Archetype relational mapping - a practical openEHR persistence solution

Seref Arikan serefarikan at kurumsalteknoloji.com
Tue Feb 16 06:49:10 EST 2016


You're right, it does not read in the way I wanted it to. Let me try to
clarify:

Clinical care is strongly single patient centric, and in most cases this
puts a limit on the amount of data that does not push the limits of
computational power too much. Developers can afford to fetch multiple
documents and go across them if needed without requiring the DB to perform
the same operation, hence having to process XML (or json) So you can get
away with treating the relational database as a document store and
performance problems do not easily reveal themselves.

There will be cases which this won't work (for a single patient's care),
but it is only when the requirement to produce time series, aggregates etc
becomes too expensive to do outside of the DB. Even then, most
implementations would pre-define these and populate them during data entry
in advance, and still get away with not having to dissect XML at the db
level.

So my argument is more about being able to not to process XML using the
relational database than the necessity of clinical data that spans multiple
documents, which can be summarized as "developers are lazy"

Does it make sense now?

On Tue, Feb 16, 2016 at 11:33 AM, Ian McNicoll <ian at freshehr.com> wrote:

> Hi Seref,
>
> "so there is rarely a requirement to read across documents, because
> clinicians would not be able to consume all that information at once
> (except averages or other aggregate values they're interested in)"
>
> I don't think that is true in any other than the most trivial
> implementations. The ability to query and pull granular data across
> documents, for single and multiple patients is a critical requirement for
> anty EPR/EHR.
>
> or perhaps I misunderstood?
>
> Ian
>
>
> Dr Ian McNicoll
> mobile +44 (0)775 209 7859
> office +44 (0)1536 414994
> skype: ianmcnicoll
> email: ian at freshehr.com
> twitter: @ianmcnicoll
>
> Co-Chair, openEHR Foundation ian.mcnicoll at openehr.org
> Director, freshEHR Clinical Informatics Ltd.
> Director, HANDIHealth CIC
> Hon. Senior Research Associate, CHIME, UCL
>
> On 16 February 2016 at 11:26, Seref Arikan <
> serefarikan at kurumsalteknoloji.com> wrote:
>
>> The document oriented view of the domain has no problem with storing XML
>> text in the DB, because the implementations are built against that view.
>> The clinical care focused use cases require developers to focus on reading
>> & writing documents, so there is rarely a requirement to read across
>> documents, because clinicians would not be able to consume all that
>> information at once (except averages or other aggregate values they're
>> interested in)
>>
>> So developers mostly deal with put document/get document type of
>> requirements and simply having an XML field (or json for that matter) makes
>> things easy for them. Hence, it makes sense to them. Database vendors have
>> their own reasons for supporting direct storage of XML and they deal with
>> obvious disadvantages behind the scenes (google: postgres xml toast). The
>> price of storage keeps falling faster than all the other components,which
>> also helps justify this approach.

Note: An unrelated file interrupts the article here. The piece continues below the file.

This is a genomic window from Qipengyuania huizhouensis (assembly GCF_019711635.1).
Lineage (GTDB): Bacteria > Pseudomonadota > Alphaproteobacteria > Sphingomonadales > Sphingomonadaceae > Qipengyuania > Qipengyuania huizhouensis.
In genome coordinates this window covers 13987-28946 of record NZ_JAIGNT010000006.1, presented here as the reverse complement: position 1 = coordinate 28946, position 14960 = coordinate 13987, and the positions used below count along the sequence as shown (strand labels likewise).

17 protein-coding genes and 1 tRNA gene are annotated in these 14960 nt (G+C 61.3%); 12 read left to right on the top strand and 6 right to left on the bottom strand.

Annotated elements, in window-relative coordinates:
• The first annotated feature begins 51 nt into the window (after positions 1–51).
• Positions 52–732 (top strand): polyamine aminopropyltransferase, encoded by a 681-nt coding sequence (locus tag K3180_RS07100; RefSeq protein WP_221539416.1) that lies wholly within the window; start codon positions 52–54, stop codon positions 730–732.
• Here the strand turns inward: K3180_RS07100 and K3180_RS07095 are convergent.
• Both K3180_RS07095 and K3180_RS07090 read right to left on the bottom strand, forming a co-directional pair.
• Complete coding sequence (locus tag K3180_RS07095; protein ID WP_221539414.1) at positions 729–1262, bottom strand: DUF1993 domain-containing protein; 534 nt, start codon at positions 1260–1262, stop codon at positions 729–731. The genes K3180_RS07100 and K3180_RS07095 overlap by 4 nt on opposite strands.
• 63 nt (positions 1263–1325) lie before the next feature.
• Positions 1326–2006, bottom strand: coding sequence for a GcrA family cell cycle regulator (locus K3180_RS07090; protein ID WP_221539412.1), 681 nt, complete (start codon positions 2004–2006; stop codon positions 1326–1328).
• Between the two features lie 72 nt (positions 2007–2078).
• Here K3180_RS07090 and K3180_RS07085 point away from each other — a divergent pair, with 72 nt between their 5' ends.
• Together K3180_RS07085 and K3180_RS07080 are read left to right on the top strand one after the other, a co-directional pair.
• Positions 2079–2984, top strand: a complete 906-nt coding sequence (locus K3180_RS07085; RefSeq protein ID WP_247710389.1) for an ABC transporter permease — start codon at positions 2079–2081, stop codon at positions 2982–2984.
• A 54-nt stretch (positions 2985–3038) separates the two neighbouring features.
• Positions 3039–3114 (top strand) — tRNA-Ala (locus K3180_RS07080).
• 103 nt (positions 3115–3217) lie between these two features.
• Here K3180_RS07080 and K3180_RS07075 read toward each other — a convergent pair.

>>
>> I suggest a coding exercise for representing XML documents in a
>> relational database with writes and reads to see what a joy it is to
>> rebuild an XML document in comparison to just reading it directly from a
>> column :)
>>
>> Some DBs store XML using tables behind the scenes to save the developers
>> from this pain, but they usually rely on schemas to do that (cough **rcl*)
>> and it becomes another joyful activity to use that feature.
>>
>> So all I'm saying is: there is a price for everything, and in some cases
>> having xml sitting in the db is not as bad as it sounds
>>
>> On Tue, Feb 16, 2016 at 10:47 AM, Thomas Beale <thomas.beale at openehr.org>
>> wrote:
>>
>>>
>>>
>>> On 14/02/2016 23:25, Bert Verhees wrote:
>>>
>>> One doesn't know what software really does. One must distinguish what
>>> software seems to do and what it really does.
>>>
>>> Storing XML really as XML means, storing a lot of redundant information.
>>> I don't know, but I cannot believe postgress really stores the full tag
>>> names,  even when they occur thousand times. I would be really disappointed
>>> if they do.
>>>
>>> Bert
>>>
>>>
>>> storing a text serialisation of an object structure in a database never
>>> makes sense when you think about it. Storing a *binary* serialisation
>>> is a normal 'blob' approach, and if you are not doing blobs or partial
>>> blobs, then you are doing transparent representation, in which case things
>>> like XML or JSON don't come into it - they only make sense as one kind of
>>> generated view on data.
>>>
>>> You might implement blobs using a zipped text format, but in a serious
>>> scalable implementation that would surely have to be the least efficient of
>>> viable approaches.
>>>
>>> I can't think of any circumstance where a DB would actually store its
>>> information as XML instance text (other than where some column value
>>> happened to be an XMLstring, i.e. the XML is just data).
>>>
>>> - thomas
>>>
>>> _______________________________________________
>>> openEHR-technical mailing list
>>> openEHR-technical at lists.openehr.org
>>>
>>> http://lists.openehr.org/mailman/listinfo/openehr-technical_lists.openehr.org
>>>
>>
>>
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